Mitt, My Good Man

copyright © 2012 Betsy L. Angert. Empathy And Education; BeThink or

Dearest Mitt . . .

I am unsure if we have had the pleasure of an in-person exchange. I too travel in political circles. However, I do not recall. Perhaps we met in the past. I trust I have done business with you and your firm, Bain Capital. Bravo on your successes.

Please allow me to introduce myself by way of this letter. This morning, I caught a glimpse of your Today Show interview with Matt Lauer. I heard you speak of the exaggerated envy now heard on the campaign trail. Oh, my friend Mitt, how I relate. If I might; well stated my man. People do want what they do not have. First Bain, then the White House. Indeed, one Chief Executive position ensured that you were a world power. The other is but a natural transition. Instead of having a seat at the table of global influence, as President of the United States, you, old man, will own the table.

I concur with the thought expressed in the title of a Wall Street Journal Mitt. “The Bain Capital Bonfire.“ Romney has a good story to tell, if he’s willing to tell it. Might you have read the account my friend? The treatise speaks of the gains and losses, signature events in our glorious Capitalist system. You know the tale dear Mitt and I trust you will articulate it well. I look forward to the day when you share it with me personally; perhaps, over dinner. Until then, may I offer my own anecdote. It speaks of why I do not envy you.

Mitt, my man, I am an extremely wealthy individual. Granted, financially, I have had my share of ups and downs. At birth, I was born into money. My father, Michael, had been a very poor young man. One of thirteen children, the son of first generation Americans, Michael had to work his way to the top.

Michael enrolled in University. He may have been the first in his family. He completed his degree in Accounting. Michael sought and realized Certification. Then, “visionary” that he was Michael opened his own business. The man was an expert at making money. He made millions for his client and much for himself. Ultimately, his firm grew and grew.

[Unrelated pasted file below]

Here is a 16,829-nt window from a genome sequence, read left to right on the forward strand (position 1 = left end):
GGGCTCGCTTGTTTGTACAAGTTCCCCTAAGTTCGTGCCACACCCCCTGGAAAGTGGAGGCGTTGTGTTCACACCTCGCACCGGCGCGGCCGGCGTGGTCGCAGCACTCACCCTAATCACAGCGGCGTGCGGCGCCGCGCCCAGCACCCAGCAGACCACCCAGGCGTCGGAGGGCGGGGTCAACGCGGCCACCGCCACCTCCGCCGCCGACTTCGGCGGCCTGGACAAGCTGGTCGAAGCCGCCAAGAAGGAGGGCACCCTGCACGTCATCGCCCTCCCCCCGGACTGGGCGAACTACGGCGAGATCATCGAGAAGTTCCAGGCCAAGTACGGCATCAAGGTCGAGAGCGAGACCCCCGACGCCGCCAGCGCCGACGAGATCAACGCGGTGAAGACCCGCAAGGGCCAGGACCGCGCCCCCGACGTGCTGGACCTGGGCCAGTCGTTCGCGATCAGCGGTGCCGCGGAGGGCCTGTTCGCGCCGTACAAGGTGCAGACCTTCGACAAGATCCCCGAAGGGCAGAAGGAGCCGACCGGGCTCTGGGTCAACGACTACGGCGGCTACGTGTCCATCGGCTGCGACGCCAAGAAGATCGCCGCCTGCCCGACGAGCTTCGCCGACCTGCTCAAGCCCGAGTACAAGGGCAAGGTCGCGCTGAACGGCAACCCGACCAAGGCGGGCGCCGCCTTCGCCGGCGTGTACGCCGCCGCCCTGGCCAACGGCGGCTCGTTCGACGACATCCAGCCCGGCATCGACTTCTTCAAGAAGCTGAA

At the time of my birth, my parents lived in a large house on a hill. The estate was built only a year before. “Mother” designed the private residence herself. She chose the neighbor and the acreage. It was a beautiful plot of land, rolling hills, a deep forest to roam through. I used to wander the woods for hours on end.

As a seedling, conceived in a Waldorf Astoria Hotel suite, you might correctly imagine that, as a child, my clothes were all New York designer collections. My backyard playground was furnished with the finest swing sets. We had two. Sliding boards, climbing bars, and seesaws as well. Among my favorite toys was not a plaything at all. Made of wood, large and spacious, a cabin graced the grounds. Outside of my little log home was a sandbox. The container for tiny grains did not sit on a lawn. No. the box was built deep into the soil. When I sat within, a portion of my body might appear buried below the surface of the land. Did I mention the whirly-bird? Oh, Mitt, my life was a child’s delight . . . or so it might have appeared.

I trust any child would have been envious of me, all that I had, and did daily. We vacationed often. A skating weekend here, days away at a resort . . . Sun and fun. Snow and frolic. ate at the best restaurants regularly. My “father” owned one, that is, in name only. The Penthouse was an investment made on a client’s behalf. Taxes, title exchanges. . . shelters and such. I am sure you understand old man.

My Mom too lived a lovely life. She had no need to work. Philanthropic endeavors were her want. Dressed to the nines, she volunteered hither and yon. At times, the women would play. Bowling. Cards. Shopping. Mommy was active in many an organization. Religious affiliations were a wondrous source of shared pleasure. Father’s career was furthered through the associations. Mother made friends with the women during daylight hours. In the evening, the men would join their wives at a club. On countless occasions, a bigger bash was planned.

Often, my parents hosted these. The best china, the finest crystal, and oh the food. Catered gourmet delicacies filled every room. As a tot, I would sneak out of my room and “steal” a snack. Sure to be noticed, I was met with a smile and “Is she not so cute?”

Cute? Charming? Endearing? So it might seem. Reason for envy? Absolutely! That is, if it were true. Yes, the tale is accurate. The account is my life. However, as blissful as it might sound, as beautiful as it might be or have been, it was not. There were hidden hurts.

I was a spoiled child. Not spoiled, overindulged or a tike with too much. I had nothing! There was no love. My parents had no time for me. The two hired a woman to raise me before I was born. I was given everything, anything my little heart desired, except a connection. Try as I might, I could not bond with my parents. I had elder sisters. However, they too abandoned me prior to my first appearance in their home.